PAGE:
Wednesday, July 9, 2014
July by the Numbers continues and it's back across the Atlantic for jersey #9.
Founded in 1936 as Krefelder Eislauf-Verein 1936 e.V. (KEV for short), the club, after returning after a suspension of play during World War II, won their first championship on March 12, 1952.
After struggling near the bottom of the Bundesliga for a decade and a half, thanks in part to competing with a local rival club, things really began to look up for KEV with some key acquisitions and the demise of the other Krefeld based club, KTSV Prussia in 1971.
Just as the club was knocking on the door of a title, in a shocking turn of events, ownership had overextended itself in previous seasons and the club's actual financial condition had not been accurately reported, all of which resulted in bankruptcy for KEV, which caused the German sporting authorities to revoke the team's franchise.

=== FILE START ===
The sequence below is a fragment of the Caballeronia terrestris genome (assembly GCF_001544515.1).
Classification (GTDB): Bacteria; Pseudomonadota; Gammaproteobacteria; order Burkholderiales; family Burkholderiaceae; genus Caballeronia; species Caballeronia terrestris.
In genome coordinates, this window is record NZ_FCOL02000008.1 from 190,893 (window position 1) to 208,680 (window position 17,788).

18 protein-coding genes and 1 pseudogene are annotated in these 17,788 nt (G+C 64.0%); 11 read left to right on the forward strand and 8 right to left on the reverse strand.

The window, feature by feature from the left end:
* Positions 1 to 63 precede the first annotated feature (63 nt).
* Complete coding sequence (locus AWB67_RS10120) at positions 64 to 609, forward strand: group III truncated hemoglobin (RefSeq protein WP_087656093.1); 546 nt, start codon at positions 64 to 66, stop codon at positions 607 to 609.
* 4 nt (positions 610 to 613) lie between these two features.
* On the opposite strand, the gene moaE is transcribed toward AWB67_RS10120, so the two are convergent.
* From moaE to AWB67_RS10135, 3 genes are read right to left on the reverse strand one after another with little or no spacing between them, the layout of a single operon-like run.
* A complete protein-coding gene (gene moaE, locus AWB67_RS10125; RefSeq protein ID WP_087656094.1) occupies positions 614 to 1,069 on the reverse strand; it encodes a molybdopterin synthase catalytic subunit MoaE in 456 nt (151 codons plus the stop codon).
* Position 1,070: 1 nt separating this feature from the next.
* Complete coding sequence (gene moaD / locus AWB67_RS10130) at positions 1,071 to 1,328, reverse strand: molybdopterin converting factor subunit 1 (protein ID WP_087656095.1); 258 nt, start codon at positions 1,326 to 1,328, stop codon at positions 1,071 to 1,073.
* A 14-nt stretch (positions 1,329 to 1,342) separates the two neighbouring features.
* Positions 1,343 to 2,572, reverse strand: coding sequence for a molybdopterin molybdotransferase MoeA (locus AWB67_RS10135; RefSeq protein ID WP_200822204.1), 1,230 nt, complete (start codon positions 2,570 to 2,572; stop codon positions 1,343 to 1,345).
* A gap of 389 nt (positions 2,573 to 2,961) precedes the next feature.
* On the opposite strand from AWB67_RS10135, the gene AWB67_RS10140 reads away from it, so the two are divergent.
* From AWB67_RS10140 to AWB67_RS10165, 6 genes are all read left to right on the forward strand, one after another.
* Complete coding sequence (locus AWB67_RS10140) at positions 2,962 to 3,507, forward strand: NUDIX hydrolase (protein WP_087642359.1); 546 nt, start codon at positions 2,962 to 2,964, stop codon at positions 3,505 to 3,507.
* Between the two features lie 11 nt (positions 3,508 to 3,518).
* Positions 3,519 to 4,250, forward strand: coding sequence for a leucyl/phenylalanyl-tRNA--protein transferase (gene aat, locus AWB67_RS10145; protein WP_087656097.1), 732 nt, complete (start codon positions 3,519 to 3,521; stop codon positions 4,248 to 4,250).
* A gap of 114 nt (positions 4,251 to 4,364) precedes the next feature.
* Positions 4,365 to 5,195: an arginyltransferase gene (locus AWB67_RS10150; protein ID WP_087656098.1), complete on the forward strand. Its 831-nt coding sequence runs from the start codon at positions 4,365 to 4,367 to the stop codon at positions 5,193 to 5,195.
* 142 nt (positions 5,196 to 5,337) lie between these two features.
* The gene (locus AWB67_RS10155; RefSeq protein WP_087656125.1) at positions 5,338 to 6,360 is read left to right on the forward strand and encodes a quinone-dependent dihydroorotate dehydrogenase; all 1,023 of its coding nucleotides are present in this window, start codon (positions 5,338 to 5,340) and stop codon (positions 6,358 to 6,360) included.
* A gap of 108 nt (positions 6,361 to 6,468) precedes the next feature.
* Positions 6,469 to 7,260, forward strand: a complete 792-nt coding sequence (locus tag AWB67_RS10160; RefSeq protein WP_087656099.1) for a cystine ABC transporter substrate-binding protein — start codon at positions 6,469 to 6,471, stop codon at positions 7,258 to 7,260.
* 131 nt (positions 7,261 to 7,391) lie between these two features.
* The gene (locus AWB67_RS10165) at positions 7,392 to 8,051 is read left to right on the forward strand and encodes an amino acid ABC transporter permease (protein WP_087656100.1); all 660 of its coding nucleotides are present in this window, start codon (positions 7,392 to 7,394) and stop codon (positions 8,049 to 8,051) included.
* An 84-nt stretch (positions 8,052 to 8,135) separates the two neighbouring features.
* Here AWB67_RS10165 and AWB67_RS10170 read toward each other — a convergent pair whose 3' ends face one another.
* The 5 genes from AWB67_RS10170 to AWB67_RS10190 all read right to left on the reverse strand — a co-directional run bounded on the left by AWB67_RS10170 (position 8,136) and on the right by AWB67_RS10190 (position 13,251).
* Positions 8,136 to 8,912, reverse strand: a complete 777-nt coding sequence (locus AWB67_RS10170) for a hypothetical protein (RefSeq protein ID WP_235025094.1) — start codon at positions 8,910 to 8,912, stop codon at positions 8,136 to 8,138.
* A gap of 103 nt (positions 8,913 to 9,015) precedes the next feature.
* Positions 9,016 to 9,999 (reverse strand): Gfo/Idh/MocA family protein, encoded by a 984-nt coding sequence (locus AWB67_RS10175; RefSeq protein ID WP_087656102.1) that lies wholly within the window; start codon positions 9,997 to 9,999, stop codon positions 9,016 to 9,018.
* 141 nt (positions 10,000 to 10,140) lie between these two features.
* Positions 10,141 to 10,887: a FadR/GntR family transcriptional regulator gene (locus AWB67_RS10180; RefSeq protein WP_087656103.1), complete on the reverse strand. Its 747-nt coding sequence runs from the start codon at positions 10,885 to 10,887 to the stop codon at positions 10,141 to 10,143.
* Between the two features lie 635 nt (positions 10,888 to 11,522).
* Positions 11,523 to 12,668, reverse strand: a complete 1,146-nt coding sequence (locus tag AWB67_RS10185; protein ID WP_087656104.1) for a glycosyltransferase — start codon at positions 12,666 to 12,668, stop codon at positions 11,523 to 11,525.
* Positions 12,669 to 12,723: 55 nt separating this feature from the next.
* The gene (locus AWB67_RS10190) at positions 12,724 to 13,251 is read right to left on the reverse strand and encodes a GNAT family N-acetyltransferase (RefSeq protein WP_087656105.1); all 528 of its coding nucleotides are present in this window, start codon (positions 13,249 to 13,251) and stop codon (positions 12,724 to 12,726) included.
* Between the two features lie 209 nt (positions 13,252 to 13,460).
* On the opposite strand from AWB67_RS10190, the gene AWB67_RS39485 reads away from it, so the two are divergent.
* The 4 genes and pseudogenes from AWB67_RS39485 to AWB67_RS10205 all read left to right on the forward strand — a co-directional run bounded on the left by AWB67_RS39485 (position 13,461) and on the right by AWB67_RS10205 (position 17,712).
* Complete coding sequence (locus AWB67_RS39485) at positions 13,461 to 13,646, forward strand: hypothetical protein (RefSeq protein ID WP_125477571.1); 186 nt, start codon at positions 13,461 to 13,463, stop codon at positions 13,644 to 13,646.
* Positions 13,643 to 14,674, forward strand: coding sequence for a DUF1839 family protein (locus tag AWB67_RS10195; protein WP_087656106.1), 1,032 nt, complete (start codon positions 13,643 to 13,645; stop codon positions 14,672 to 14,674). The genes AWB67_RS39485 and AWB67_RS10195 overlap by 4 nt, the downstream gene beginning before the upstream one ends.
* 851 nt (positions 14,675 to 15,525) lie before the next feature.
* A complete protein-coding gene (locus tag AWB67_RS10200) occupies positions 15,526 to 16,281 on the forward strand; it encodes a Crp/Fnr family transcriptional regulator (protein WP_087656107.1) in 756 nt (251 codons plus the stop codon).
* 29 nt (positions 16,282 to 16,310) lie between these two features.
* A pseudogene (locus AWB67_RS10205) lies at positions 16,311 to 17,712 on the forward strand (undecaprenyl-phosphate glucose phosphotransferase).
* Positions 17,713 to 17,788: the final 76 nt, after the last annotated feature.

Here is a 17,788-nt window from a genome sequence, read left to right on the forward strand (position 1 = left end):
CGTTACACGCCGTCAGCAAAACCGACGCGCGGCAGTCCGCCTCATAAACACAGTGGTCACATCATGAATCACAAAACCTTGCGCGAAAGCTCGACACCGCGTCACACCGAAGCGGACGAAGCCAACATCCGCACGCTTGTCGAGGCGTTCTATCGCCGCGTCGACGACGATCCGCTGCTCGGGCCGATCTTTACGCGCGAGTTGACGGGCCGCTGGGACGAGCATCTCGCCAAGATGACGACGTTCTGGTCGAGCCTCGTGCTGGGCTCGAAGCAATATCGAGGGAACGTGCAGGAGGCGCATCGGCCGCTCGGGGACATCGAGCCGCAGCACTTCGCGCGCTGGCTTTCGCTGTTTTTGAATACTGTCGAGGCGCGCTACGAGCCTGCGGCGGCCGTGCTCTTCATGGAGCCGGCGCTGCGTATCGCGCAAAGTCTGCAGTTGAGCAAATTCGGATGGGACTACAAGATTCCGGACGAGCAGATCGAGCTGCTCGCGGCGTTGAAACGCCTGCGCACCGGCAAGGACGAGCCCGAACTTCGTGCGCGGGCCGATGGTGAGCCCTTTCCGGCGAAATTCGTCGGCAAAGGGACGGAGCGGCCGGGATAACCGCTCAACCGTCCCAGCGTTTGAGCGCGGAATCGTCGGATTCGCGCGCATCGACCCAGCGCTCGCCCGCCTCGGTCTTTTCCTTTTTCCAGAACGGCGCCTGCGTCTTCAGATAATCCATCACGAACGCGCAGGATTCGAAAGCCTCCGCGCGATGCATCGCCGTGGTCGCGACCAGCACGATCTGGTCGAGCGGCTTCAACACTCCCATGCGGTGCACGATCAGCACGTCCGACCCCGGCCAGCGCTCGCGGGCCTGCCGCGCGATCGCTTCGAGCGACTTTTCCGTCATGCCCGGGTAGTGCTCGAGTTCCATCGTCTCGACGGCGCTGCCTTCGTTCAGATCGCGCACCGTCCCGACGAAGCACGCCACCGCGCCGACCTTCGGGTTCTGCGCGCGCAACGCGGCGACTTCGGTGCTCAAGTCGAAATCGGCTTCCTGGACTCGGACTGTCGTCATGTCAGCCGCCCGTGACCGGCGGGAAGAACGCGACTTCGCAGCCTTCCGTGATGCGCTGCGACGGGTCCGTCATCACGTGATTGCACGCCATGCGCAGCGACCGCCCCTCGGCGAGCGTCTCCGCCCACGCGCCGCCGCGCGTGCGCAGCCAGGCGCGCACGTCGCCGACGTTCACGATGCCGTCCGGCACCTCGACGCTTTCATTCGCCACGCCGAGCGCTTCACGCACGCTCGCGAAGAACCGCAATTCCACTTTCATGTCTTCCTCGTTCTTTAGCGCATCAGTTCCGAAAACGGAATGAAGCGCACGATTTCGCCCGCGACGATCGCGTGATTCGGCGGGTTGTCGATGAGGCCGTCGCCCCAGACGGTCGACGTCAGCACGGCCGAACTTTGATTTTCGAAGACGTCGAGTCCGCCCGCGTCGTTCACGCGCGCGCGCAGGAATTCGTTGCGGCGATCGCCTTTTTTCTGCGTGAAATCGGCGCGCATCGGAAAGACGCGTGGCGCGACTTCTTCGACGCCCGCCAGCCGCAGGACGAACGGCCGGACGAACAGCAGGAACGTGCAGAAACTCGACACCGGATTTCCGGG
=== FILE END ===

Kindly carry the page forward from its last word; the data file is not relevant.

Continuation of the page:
A new club, EHC Krefeld was formed in 1978-79, which started at the bottom of the German hockey ladder, playing in a regional league with junior players and older players, some of whom were lured back out of retirement. This club proved far stronger than their opposition, even posting a memorable 48-0 win!
The inaugural ECH Krefeld club
With the club now promoted up a level, many of the older players once again retired, their mission accomplished. New, younger players were brought in for the 1979-80 season, which resulted in a fine second place finish. Fate intervened however, as first place finisher Hamburg SV declined the opportunity to move up for financial reasons, moving EHC up the ladder once again.
When the 1980-81 season began, the club was now renamed Krefelder Eislauf-Verein 1981 e.V., reviving the name of the original club founded back in 1936. Their rise to the top division was slowed however, as the quality of competition was much stronger in the second division than it was in the third and fourth levels of the past two seasons.